bluethumb is Australia’s largest art marketplace, connecting art lovers, collectors and interior designers with emerging and established local artists.

Co-founded in 2011 by Ed Hartley and his brother George Hartley, bluethumb is now a major player in the online art space.

Recently recognised as one of Inside Small Business's Top 50 Business Leaders, we asked Ed how long it took to get bluethumb established and the benefits of being an on-line only enterprise.

Take us back to the beginning. Where did the idea come from and what capital did you have?

When I came back from working in the Middle East I decided it was time to do something that really mattered. I'd grown up in an artistic household, seen artists struggle to make a living despite being crazy talented and realised if the rest of the world was moving online, then so too must art. We had almost no capital, and after a modest initial investment built everything ourselves with whatever income we made selling art.

How long did it take before you were confident you could make bluethumb a success?

We were bootstrapped for four years, and three-and-a-half years in I just decided to quit work and go for it. We were lucky enough to find fantastic investors quickly (this is unusual) and from there, with some capital, we grew exponentially. It was then we realised how big it could grow and the contribution we could make to the Australian art industry.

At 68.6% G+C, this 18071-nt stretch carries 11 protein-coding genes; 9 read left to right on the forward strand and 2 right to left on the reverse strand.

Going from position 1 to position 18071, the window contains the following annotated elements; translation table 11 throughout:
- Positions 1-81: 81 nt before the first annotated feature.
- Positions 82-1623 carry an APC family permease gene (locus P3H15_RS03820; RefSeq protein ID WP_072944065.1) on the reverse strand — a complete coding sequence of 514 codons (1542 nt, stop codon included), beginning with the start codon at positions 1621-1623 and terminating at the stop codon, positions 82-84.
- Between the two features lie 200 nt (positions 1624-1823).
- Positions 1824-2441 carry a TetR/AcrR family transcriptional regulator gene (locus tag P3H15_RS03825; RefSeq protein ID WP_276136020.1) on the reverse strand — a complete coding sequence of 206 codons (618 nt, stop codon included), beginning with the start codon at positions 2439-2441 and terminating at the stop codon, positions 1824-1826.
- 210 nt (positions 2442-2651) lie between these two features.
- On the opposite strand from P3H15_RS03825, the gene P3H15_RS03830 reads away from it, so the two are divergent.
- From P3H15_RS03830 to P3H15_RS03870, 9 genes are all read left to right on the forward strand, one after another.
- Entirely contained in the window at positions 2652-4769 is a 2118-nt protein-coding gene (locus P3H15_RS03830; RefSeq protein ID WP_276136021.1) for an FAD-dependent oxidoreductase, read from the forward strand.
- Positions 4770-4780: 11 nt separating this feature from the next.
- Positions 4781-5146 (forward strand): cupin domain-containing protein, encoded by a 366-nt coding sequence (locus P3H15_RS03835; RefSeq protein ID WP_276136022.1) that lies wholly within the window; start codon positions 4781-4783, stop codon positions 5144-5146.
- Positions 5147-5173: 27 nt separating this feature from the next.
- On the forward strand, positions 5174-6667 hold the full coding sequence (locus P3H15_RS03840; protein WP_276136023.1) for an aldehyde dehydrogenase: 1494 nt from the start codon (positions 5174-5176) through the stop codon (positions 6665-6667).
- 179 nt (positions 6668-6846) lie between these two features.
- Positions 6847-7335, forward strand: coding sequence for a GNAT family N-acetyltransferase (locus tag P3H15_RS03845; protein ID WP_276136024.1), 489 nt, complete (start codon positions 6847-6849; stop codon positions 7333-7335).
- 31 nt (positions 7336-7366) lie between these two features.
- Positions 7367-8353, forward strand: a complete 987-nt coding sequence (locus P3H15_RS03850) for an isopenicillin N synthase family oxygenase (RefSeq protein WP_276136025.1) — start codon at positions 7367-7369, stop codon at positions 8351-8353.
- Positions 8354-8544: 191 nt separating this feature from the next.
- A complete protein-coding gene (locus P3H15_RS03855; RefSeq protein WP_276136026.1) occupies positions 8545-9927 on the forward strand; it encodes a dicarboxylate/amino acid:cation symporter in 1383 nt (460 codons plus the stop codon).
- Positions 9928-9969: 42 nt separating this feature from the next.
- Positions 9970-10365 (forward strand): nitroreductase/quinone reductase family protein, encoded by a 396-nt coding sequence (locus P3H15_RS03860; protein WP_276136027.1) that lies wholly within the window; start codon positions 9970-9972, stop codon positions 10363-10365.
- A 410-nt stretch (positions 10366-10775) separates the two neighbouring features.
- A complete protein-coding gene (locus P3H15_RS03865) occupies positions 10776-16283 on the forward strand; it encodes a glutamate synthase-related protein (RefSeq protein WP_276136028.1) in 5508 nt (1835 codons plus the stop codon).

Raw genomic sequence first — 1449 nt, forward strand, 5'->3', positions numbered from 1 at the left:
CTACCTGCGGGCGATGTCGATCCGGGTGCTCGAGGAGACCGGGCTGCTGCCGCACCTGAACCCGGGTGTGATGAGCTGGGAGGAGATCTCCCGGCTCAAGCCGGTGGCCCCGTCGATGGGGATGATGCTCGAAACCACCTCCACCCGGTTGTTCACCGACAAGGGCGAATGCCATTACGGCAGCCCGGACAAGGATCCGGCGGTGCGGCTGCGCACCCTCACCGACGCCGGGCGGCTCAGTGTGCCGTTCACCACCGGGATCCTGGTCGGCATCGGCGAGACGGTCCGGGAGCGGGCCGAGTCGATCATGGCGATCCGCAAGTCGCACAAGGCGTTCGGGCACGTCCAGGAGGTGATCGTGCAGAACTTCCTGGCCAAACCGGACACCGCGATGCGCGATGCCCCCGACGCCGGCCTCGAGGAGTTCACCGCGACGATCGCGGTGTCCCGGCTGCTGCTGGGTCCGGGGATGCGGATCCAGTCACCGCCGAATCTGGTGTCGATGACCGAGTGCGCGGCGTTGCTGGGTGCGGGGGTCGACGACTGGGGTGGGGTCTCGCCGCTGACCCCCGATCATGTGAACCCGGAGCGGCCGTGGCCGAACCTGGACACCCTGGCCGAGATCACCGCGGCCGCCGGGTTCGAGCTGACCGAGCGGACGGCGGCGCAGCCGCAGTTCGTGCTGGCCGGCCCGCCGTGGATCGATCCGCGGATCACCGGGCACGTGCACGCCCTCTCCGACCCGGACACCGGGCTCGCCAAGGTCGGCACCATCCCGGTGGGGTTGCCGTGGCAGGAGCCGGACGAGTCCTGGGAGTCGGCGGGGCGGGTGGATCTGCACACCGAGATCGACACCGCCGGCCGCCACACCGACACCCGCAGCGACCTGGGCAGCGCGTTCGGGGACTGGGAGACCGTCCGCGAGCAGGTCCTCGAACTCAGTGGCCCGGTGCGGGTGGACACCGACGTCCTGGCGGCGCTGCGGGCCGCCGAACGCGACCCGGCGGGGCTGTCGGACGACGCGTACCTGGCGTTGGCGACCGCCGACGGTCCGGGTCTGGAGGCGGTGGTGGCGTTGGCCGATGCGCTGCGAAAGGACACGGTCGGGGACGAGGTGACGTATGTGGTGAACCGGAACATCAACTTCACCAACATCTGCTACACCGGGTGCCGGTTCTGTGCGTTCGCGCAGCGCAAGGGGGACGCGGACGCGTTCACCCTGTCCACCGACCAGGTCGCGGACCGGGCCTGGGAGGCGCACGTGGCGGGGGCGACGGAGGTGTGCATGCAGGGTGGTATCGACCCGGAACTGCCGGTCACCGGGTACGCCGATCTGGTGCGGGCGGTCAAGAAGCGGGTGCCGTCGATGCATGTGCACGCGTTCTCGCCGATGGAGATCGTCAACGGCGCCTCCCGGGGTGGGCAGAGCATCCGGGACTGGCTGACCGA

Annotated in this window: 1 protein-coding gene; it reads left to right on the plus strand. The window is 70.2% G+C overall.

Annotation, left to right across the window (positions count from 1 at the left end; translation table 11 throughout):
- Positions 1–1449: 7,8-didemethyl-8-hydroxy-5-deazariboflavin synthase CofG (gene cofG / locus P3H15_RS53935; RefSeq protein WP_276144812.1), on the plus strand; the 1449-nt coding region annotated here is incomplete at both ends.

What do you know now that you wish you knew when you began?

The importance of building relationships and over-servicing customers can’t be underestimated. It will all pay off in the long run, so even if you’re busy, invest in this. Hire great people when you find them, even if you’re not in the market. Great people build your business for you and are the best investment you can make

Why did you choose to go online only?

Online is the only way to have the breadth of artists and collectors to build an art marketplace that is scalable and valuable to its members.

What sets bluethumb apart?

bluethumb was founded in service of Australian artists, to empower them to create a sustainable career and, in doing so, give everyday Australians access to amazing original art that is great value. We do this with simple - yet powerful – technology, combined with helpful “old fashioned” service to the people who take part in bluethumb, our artists and collectors.

How do you promote your business?

Every way we can think of and can find the time to do, from big budget marketing campaigns to calling previous buyers. Online this includes things like email newsletters, blogs, SEO, social media and offline art prizes, exhibitions, events, magazine features – the list goes on and continues to grow.

How competitive is your field?

There are a few people attempting to do what we are, a couple of overseas competitors, but in Australia we're pioneering the market of art online. What that means though is no one really knows how big the market is; time will tell. To us it's not about size but being the best and adding true value to those involved.

Fast-forward 10 years – what do you see for bluethumb?

One of - if not the - largest exporter of Australian art and culture.

Finally, tell us about the name. Why bluethumb?

bluethumb comes from the early sketches an artist might make planning a piece, and the inevitable blue ink stains.